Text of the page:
6 Everyday Activities That Can Make Your ADHD Symptoms Worse

Women with ADHD often experience a variety of symptoms that can impact their daily routine, such as forgetfulness, disorganization, and distractibility. While there are many ways to manage these symptoms, some common everyday activities can actually make things worse. In this blog post, we’ll explore six activities and choices that can exacerbate your ADHD symptoms, as well as some alternative options that are more ADHD-friendly.

Recognizing these ADHD triggers and making alternative choices can help women improve focus & concentration, productivity, and happiness throughout the day.

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Skipping Breakfast

Skipping breakfast might save you a few minutes in the morning, but it can lead to fluctuations in blood sugar levels, causing irritability, impulsivity, and difficulty concentrating (1). This is true even for those who don’t normally experience ADHD symptoms! 

A balanced breakfast can help stabilize your blood sugar levels and provide your brain with the energy it needs to start the day. An ADHD brain typically needs a steady, stable source of fuel to perform its best.

  • ADHD-Friendly Alternative: Opt for a protein-rich meal such as eggs or Greek yogurt, and pair it with a low-sugar granola or fruit.

Related: How to Fast Safely for Women—Protect Your Metabolism & Hormone Balance


Women are often praised for their ability to multitask, but when you have ADHD, it can actually be counterproductive (2). Trying to juggle too many tasks at once can make it difficult to focus on any one thing. This can lead to forgetfulness, errors, and burnout. 

  • ADHD-Friendly Alternative: Use techniques like time blocking or the Pomodoro method that involves splitting work tasks into 25-minute intervals, known as pomodoros (3). Breaks are scheduled in between each interval to allow for better concentration and improved task completion. 


As a woman with ADHD, you might feel the urge to say ‘yes’ to everything, and fit as much as possible into your calendar in order to prove yourself. Overcommitting isn’t uncommon among those with ADHD. However, taking on too much increases stress levels, feelings of overwhelm, and ultimately worsens cognitive performance and mental health.

Not to mention that under all this pressure, your body pumps out more of the stress hormone, cortisol, which can have many detrimental effects over time.

ADHD-Friendly Alternative: Learn to say no when necessary, and don’t be afraid to ask for help. Prioritizing your time and energy can help you stay focused on your goals and manage your ADHD symptoms more effectively.

Related: Do You Have Superwoman Syndrome? Spot the Signs

Too Much Screen Time

In today’s digital age, it’s easy to get glued to our screens for hours on end. And often it’s unavoidable due to work or other online obligations. But prolonged screen time, whether from endless scrolling through social media or binge-watching TV shows, can overstimulate the brain and impair focus. In fact, excessive screen time is known to trigger ADHD symptoms, and also negatively impacts emotional regulation (4). 

  • ADHD-Friendly Alternative: Limit screen time, schedule designated breaks, and use apps or tools designed for time management. Mindful use of technology can enhance rather than disrupt focus.

Lack of Sleep

Sleep is essential for overall mental health and wellbeing, but it can be especially important for women with ADHD. Not getting enough sleep can trigger symptoms related to executive dysfunction such as impulse control and distractibility, making it even harder to stay focused during the day. Adequate sleep is paramount to managing ADHD triggers throughout the day.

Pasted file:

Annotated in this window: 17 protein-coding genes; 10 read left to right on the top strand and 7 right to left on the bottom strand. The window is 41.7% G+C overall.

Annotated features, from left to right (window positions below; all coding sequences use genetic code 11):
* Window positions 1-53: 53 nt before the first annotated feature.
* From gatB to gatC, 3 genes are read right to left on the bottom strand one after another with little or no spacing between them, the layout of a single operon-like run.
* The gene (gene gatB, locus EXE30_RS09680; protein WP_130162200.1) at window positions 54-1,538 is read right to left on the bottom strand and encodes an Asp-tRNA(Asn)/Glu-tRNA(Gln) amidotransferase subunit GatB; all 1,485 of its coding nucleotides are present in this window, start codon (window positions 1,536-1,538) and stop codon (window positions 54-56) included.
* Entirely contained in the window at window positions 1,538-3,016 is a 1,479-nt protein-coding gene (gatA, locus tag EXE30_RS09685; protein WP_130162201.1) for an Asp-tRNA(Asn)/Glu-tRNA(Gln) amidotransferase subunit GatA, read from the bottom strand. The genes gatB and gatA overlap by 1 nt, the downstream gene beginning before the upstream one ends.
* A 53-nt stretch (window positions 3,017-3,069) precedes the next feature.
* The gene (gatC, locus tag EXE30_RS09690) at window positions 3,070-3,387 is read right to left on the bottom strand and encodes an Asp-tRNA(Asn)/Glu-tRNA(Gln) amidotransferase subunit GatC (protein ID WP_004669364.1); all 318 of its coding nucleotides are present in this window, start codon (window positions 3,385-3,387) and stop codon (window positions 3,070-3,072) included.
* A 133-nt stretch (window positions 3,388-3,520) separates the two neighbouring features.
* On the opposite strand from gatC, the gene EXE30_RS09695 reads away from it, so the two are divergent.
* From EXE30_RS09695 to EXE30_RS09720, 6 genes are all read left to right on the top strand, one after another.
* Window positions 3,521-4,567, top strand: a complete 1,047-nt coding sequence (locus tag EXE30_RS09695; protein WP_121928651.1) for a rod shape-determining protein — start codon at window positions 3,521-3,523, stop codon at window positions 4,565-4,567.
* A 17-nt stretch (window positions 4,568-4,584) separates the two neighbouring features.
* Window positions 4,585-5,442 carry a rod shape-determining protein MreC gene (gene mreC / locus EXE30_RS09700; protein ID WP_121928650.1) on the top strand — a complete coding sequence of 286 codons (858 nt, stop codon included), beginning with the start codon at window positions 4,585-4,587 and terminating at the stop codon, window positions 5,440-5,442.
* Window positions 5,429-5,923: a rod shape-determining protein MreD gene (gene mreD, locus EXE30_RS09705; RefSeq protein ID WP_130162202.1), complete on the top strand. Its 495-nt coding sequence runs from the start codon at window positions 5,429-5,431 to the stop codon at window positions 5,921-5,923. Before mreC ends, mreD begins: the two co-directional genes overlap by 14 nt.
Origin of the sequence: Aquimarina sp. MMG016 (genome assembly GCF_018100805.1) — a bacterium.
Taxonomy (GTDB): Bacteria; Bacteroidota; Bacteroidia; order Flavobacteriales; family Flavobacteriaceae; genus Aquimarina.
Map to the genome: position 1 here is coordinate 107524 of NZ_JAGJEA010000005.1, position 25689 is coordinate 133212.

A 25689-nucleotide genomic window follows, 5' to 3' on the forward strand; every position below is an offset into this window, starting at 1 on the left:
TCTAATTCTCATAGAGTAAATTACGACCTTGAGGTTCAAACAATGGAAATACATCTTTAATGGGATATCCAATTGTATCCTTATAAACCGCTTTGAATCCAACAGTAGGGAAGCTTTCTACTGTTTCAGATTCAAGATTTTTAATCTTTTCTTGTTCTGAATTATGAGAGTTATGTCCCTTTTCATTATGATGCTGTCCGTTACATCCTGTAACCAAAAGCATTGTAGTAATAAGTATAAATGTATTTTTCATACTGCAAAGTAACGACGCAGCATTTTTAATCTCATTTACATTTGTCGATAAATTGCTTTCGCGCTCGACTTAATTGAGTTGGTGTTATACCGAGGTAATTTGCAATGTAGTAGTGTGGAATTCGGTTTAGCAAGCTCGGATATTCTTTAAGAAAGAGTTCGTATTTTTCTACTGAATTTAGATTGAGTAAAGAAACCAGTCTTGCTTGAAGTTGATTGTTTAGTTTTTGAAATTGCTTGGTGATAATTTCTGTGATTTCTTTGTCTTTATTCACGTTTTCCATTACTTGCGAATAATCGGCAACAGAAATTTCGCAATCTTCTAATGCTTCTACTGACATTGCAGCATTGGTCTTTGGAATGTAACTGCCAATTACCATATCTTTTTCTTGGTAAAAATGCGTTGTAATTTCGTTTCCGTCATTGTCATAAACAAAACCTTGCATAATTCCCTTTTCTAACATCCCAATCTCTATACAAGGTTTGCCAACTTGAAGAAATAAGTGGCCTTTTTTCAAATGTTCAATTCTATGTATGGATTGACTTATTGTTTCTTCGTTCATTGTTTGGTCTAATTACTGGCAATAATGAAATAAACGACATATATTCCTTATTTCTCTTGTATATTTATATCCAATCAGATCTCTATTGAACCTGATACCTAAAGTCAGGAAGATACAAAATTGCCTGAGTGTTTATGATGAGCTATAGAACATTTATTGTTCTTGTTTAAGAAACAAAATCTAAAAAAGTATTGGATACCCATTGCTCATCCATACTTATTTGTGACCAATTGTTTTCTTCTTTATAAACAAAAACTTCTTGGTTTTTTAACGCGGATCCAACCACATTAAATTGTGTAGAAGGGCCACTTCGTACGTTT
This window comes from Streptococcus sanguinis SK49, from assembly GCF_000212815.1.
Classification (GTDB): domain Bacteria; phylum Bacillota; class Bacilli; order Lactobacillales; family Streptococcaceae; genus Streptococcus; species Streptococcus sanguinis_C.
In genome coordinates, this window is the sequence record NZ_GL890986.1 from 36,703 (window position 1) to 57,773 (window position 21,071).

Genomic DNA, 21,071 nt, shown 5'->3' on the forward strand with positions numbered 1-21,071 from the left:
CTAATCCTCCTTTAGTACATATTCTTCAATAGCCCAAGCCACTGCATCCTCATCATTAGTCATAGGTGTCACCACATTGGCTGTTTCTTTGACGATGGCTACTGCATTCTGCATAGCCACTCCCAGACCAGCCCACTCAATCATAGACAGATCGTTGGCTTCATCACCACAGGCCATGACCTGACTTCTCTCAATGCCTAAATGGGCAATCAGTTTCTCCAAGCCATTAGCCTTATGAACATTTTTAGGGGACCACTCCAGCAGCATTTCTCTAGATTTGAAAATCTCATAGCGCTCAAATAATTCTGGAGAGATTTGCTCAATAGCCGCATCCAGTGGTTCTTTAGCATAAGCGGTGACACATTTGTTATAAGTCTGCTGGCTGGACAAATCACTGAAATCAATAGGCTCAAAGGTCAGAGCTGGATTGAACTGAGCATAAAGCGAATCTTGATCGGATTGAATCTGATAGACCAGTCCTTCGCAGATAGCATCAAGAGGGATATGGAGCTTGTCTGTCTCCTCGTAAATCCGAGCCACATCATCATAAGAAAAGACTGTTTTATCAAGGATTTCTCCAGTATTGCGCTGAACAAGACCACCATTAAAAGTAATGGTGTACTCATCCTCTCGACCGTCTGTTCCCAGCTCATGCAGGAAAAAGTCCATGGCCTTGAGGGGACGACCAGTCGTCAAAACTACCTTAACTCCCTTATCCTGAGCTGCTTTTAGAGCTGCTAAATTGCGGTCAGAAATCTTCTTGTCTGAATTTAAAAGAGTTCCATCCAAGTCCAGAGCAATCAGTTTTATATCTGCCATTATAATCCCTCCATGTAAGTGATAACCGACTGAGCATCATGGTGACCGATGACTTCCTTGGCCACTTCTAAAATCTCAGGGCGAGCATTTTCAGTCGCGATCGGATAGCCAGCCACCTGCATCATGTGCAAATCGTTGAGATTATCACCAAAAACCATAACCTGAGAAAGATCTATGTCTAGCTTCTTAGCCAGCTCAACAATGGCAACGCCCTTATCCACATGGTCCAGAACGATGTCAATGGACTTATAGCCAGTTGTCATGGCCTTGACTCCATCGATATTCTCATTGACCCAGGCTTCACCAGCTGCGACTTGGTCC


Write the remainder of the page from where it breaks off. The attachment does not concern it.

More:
Studies suggest that up to 75% of women with ADHD are more likely to experience delayed sleep phase disorder (5). This means instead of naturally craving sleep during the hours from 11 pm to 7 am, someone with ADHD may feel the natural urge to sleep from about 2 am to 10 am.

  • ADHD-Friendly Alternative: Sleep problems are common with ADHD and make it much harder to stick with healthy habits. Try to establish a regular sleep routine to help enhance your quality of sleep. This could include winding down with a bath or book before bed, avoiding caffeine and alcohol before bedtime, a magnesium supplement, and limiting screen time before bed.

Clutter & Disorganization

A cluttered and disorganized environment can be overwhelming for someone with ADHD. It makes it harder to locate items, stay on task, and maintain a sense of order.

  • ADHD-Friendly Alternative: Regularly declutter and organize your space. Use calendars, to-do lists, or apps to keep track of tasks and deadlines. A tidy environment can promote focus and reduce distractions.

Empowering ADHD-Friendly Choices

ADHD can present challenges, but with awareness and strategic choices, it is possible to mitigate the impact of these challenges. By recognizing everyday activities that may worsen ADHD symptoms and embracing ADHD-friendly alternatives, women with ADHD can enhance their ability to focus, manage their time effectively, and navigate daily life with greater ease. Remember that every individual’s experience with ADHD is unique, and finding what works best for you is key to living a fulfilling and productive life.

Living with ADHD can be challenging, but making small changes to your daily routine can help improve your symptoms and enhance your overall quality of life. By avoiding skipping breakfast, multitasking, overcommitting, excessive screen time, and lack of sleep, women with ADHD can more effectively manage their symptoms and stay focused on their goals. Remember that it takes time, patience, and effort to create lasting change, so be kind to yourself and celebrate even the smallest successes.

Dr. Taz Bhatia M.D.